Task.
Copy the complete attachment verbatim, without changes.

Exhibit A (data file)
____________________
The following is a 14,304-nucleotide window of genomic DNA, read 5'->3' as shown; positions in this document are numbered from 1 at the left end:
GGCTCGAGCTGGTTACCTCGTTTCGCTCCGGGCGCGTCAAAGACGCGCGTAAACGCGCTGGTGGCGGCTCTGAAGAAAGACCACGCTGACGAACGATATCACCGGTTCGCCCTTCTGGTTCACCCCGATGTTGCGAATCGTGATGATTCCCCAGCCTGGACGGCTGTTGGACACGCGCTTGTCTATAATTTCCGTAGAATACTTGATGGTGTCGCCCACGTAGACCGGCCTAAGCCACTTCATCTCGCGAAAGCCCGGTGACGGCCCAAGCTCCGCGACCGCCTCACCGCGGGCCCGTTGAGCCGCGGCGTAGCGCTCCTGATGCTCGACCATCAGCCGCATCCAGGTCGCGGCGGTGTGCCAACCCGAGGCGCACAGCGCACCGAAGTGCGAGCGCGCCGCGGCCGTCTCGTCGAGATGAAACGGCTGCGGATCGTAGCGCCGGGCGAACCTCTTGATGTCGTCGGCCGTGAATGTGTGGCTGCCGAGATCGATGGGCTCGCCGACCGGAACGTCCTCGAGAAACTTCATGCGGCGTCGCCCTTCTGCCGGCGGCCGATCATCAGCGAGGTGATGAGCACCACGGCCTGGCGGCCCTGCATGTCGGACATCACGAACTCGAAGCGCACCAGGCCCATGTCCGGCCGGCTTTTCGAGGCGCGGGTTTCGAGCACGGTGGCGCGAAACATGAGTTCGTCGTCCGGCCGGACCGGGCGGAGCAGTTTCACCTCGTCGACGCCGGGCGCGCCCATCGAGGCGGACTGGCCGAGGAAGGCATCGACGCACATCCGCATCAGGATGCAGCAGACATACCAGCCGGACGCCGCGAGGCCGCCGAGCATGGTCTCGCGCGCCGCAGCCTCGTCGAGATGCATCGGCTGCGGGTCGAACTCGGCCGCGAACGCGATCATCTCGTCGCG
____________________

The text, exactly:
The following is a 14,304-nucleotide window of genomic DNA, read 5'->3' as shown; positions in this document are numbered from 1 at the left end:
GGCTCGAGCTGGTTACCTCGTTTCGCTCCGGGCGCGTCAAAGACGCGCGTAAACGCGCTGGTGGCGGCTCTGAAGAAAGACCACGCTGACGAACGATATCACCGGTTCGCCCTTCTGGTTCACCCCGATGTTGCGAATCGTGATGATTCCCCAGCCTGGACGGCTGTTGGACACGCGCTTGTCTATAATTTCCGTAGAATACTTGATGGTGTCGCCCACGTAGACCGGCCTAAGCCACTTCATCTCGCGAAAGCCCGGTGACGGCCCAAGCTCCGCGACCGCCTCACCGCGGGCCCGTTGAGCCGCGGCGTAGCGCTCCTGATGCTCGACCATCAGCCGCATCCAGGTCGCGGCGGTGTGCCAACCCGAGGCGCACAGCGCACCGAAGTGCGAGCGCGCCGCGGCCGTCTCGTCGAGATGAAACGGCTGCGGATCGTAGCGCCGGGCGAACCTCTTGATGTCGTCGGCCGTGAATGTGTGGCTGCCGAGATCGATGGGCTCGCCGACCGGAACGTCCTCGAGAAACTTCATGCGGCGTCGCCCTTCTGCCGGCGGCCGATCATCAGCGAGGTGATGAGCACCACGGCCTGGCGGCCCTGCATGTCGGACATCACGAACTCGAAGCGCACCAGGCCCATGTCCGGCCGGCTTTTCGAGGCGCGGGTTTCGAGCACGGTGGCGCGAAACATGAGTTCGTCGTCCGGCCGGACCGGGCGGAGCAGTTTCACCTCGTCGACGCCGGGCGCGCCCATCGAGGCGGACTGGCCGAGGAAGGCATCGACGCACATCCGCATCAGGATGCAGCAGACATACCAGCCGGACGCCGCGAGGCCGCCGAGCATGGTCTCGCGCGCCGCAGCCTCGTCGAGATGCATCGGCTGCGGGTCGAACTCGGCCGCGAACGCGATCATCTCGTCGCG